As film-goers, we all have our own preferences. Personally, I am not keen on superhero or found footage films. These are two genres that have never resonated with me. And yet for some unaccountable reason, I recently decided to watch Chronicle, a movie that draws on both (a) superhero and (b) found footage tropes.
I’m glad I made this exception.
Chronicle is about three high school kids who develop telekinesis after being exposed to some kind of unexplained radioactive presence. This incident bonds the three kids together, utilizing their newly acquired abilities to do stupid kid stuff, the kind of antics you would imagine kids doing in the era of YouTube: moving a woman’s car into a different parking space and reveling in her confused reaction, attempting to remove chewing gum from a man’s mouth, altering the trajectory of a tennis ball so that it strikes each other in the cranium, etc.
First and foremost, the movie excels because they made these characters so likable. Andrew, the protagonist, is a timid kid who is somewhat of a pariah. At home, his mother is terminally ill, and his father is abusive. We first meet Matt, Andrew’s cousin, when he drives Andrew to school. He is the kind of guy who uses an impromptu vocal rendition of “Price Tag” to segue into the philosophical teachings of Arthur Schophauer. And then there is of course Steve Montgomery, the dreamy popular guy who isn’t above hanging out with some of the misfits.
Why does Andrew have a camera? Why is he recording all of this? “I don’t know,” he simply tells his cousin. “I’m filming things now. I’m filming everything.” When his cousin drags him along to a rave, he runs into a girl who is also wielding a camera. “Hey, what are you filming for?” she asks him. “I’m just filming,” he replies. Her own reason for filming: She has a vlog. Why does she have a vlog? I don’t know. She just does.
That detail is massively important. Everyone is filming everything for reasons that are unexplained. And by refusing to offer any kind of explanation for this, it downplays the hokiness of found footage flicks. It makes the found footage shtick seem less like a cinematic construct and more like a statement on modernity, and it accomplishes this in a manner that isn’t remotely pretentious or didactic.
People like documenting their lives, everything from the mundane to the fantastical. I mean, have you been to a concert recently? If so, you have undoubtedly witnessed throngs of people hoisting their cell phones into the air to capture that illustrious rock star moment. And sure, I’ll admit that it’s fairly dope to see footage of a concert you went to. But still, nothing ruins a moment of great spontaneity like the hoisting of the cell phones; it immediately takes you out of the moment and makes everything seem like some contrived photo-op.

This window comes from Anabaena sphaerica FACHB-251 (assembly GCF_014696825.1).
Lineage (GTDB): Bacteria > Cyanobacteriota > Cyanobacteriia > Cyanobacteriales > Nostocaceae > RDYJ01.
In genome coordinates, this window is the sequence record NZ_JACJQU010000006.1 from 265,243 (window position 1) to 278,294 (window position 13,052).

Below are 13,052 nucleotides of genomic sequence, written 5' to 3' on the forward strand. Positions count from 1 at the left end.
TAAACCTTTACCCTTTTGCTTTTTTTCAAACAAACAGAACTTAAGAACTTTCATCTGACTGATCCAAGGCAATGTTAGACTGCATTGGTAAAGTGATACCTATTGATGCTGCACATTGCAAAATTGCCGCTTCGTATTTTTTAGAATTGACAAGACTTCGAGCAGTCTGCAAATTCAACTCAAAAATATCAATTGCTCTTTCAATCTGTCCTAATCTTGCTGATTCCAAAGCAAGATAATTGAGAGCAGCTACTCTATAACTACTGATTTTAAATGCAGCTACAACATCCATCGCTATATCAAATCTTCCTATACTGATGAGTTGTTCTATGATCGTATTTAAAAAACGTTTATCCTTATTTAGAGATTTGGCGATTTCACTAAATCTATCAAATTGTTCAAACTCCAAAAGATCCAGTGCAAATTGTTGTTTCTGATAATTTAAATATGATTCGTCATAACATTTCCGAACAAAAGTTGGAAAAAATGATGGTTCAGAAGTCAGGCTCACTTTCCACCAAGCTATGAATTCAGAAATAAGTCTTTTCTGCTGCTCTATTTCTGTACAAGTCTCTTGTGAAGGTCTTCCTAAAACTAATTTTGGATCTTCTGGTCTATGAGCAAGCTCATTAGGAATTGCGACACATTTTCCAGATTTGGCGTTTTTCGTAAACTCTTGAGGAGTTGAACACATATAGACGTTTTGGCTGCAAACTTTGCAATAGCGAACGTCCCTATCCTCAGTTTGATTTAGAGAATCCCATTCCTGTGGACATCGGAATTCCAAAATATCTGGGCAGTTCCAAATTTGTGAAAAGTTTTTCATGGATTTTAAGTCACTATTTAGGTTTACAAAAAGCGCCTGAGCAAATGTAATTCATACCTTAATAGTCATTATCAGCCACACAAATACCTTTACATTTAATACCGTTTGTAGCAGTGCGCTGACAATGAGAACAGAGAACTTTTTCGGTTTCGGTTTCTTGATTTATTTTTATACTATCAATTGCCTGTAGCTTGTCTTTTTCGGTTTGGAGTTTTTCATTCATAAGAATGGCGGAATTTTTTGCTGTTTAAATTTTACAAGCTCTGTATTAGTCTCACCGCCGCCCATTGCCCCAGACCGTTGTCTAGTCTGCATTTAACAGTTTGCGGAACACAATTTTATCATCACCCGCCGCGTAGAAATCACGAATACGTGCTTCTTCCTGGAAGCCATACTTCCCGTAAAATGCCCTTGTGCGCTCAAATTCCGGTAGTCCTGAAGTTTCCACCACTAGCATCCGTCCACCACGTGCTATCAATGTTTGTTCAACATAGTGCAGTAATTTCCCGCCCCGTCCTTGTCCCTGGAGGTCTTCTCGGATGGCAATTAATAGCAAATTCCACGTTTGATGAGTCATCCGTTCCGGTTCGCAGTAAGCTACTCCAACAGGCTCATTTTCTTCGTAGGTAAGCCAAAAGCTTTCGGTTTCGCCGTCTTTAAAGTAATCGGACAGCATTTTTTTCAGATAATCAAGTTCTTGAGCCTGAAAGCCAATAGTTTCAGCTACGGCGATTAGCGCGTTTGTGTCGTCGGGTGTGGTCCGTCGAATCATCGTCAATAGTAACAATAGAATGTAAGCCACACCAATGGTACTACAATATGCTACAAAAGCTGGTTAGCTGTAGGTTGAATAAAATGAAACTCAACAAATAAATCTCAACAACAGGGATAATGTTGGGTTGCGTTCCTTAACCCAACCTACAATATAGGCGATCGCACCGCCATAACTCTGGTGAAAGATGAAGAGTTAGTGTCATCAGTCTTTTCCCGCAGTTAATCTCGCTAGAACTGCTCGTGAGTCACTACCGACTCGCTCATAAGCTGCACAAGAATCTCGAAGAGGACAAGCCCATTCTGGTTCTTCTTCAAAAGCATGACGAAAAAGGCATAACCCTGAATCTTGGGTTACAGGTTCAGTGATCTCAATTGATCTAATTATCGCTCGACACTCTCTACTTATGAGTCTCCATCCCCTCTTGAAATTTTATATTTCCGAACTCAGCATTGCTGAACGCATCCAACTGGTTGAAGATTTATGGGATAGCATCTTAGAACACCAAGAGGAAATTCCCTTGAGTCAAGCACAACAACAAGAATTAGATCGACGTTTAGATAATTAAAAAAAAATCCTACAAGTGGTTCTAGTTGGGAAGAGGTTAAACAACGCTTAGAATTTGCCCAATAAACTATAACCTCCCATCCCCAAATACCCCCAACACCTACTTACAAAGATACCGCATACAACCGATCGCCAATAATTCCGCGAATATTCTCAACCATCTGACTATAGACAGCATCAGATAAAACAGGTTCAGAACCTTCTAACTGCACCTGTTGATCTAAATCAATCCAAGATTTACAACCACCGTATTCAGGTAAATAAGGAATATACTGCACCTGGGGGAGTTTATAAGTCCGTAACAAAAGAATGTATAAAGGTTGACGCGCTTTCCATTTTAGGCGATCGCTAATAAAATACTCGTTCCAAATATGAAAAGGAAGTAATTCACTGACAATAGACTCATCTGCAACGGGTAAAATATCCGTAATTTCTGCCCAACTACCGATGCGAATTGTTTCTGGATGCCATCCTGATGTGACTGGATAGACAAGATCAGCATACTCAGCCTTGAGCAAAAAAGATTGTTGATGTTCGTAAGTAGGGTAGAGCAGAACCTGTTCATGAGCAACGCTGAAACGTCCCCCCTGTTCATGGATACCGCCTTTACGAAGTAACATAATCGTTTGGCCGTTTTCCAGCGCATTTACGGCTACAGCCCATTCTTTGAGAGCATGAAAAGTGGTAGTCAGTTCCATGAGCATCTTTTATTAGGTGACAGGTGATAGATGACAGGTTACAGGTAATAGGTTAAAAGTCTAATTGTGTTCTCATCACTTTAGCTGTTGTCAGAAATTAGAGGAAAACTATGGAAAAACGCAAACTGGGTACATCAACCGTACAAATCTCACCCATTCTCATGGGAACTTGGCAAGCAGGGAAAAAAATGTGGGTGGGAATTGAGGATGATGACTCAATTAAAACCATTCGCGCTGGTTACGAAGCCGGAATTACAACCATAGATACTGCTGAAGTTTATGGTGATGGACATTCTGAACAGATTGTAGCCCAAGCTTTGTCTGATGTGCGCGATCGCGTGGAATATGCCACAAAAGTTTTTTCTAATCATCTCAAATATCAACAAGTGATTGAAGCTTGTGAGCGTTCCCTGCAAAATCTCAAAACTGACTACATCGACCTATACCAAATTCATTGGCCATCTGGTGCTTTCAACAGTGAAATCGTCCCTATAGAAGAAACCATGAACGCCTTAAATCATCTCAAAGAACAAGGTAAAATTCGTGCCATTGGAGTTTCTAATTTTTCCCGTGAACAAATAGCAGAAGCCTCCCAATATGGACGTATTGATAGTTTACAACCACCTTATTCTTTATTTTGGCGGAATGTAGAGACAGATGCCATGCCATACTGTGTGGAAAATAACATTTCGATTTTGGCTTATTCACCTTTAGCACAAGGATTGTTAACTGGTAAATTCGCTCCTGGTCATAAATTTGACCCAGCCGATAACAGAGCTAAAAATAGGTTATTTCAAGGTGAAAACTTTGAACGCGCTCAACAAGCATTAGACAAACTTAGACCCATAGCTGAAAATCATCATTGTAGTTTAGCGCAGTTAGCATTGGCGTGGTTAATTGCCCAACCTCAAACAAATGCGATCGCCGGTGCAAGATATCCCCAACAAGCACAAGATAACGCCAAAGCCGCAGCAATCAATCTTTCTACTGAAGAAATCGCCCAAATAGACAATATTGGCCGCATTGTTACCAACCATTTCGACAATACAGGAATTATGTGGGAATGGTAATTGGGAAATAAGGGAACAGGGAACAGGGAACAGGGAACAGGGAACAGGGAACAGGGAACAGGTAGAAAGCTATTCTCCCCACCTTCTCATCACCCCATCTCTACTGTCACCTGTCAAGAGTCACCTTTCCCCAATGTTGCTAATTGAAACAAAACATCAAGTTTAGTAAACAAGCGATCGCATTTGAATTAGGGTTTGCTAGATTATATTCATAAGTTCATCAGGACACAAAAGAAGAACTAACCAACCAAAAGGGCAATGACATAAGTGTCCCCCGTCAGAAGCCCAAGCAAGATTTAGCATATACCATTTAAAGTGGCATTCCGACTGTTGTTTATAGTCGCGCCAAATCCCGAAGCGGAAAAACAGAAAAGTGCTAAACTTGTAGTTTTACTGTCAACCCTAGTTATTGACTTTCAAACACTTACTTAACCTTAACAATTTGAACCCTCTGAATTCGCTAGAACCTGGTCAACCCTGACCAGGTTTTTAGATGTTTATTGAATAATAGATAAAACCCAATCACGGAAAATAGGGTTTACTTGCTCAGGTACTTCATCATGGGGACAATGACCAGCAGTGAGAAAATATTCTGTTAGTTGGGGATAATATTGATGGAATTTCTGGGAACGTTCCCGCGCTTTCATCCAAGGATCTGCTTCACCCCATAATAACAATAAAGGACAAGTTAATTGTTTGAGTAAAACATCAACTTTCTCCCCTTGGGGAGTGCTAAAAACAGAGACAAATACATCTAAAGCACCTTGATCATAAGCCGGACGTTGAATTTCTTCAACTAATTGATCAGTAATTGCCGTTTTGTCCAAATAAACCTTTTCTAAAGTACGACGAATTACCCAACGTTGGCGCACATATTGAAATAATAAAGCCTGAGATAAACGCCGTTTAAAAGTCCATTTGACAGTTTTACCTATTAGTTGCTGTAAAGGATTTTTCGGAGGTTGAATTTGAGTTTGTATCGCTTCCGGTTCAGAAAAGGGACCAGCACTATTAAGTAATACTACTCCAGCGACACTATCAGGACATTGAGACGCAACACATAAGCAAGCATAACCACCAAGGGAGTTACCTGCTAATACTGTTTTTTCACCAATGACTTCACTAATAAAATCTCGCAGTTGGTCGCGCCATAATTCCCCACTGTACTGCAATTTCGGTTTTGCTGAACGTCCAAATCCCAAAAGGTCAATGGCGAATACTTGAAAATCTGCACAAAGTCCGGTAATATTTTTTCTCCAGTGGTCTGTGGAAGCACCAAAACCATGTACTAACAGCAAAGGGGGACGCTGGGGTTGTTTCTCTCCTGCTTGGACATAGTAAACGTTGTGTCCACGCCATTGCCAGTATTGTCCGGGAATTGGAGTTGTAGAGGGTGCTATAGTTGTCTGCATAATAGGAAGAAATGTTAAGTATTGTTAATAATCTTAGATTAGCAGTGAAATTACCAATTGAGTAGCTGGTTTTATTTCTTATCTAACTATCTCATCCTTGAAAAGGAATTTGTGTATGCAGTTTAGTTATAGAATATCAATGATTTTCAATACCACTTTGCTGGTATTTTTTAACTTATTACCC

This is perfectly illustrated by this photo taken at a Weezer concert that I attended. They performed at a shopping mall, marking the opening of a Microsoft store. During a song when Rivers Cuomo was relieved of vocal duties, he impetuously left stage and wondered up this hill, playing his axe up near a highway. This was a sublime moment marred only by the absurd presence of cellular phones.
But this certainly isn’t a new phenomenon; it is merely a new spin on a phenomenon that has existed for eons. I, for example, kept a diary throughout a certain period of my life. It was very cathartic and edifying outlet for me.
However, over time, I found myself pouring over past diary entries. Much like those insipid “remember that time when…” conversations, my present was being supplanted by my past. I found myself becoming increasingly more engrossed into the world of my diary. The more time I spent obsessing over my diary, the less time I spent in the outside world experiencing life. And somehow the less time I spent experiencing life, the longer my diary entries became. Like Andrew, I had a little barrier of my own.
There are obviously some differences between keeping a diary and recording on a camera. But once taken to the extreme, is either obsession better than the other? Are these barriers salutary? I don’t know. Again, what’s refreshing about this film is that it isn’t instructive: They don’t know either. There are no answers, only unassuming observations.
(Spoiler in the next paragraph! If you don’t want to know how Chronicle ends, stop reading now.)
At the end of this movie, Andrew dies. And yet, Matt is still addressing him as he peers into Andrew’s camera. That’s because not only does the camera represent Andrew to all of us in the audience on a superficial level (it frequently gives his POV,) the camera represents Andrew within the reality of Chronicle. He and his camera are inseparable. One cannot delineate between Andrew’s life as experienced by Andrew and Andrew’s life as experienced by Andrew’s camera.
 Similarly, it establishes another POV character, which—along with the way that Chronicle ingeniously uses the kids’ telekinesis to manipulate the camera for interesting shots—breaks up the monotony of these types of movies.
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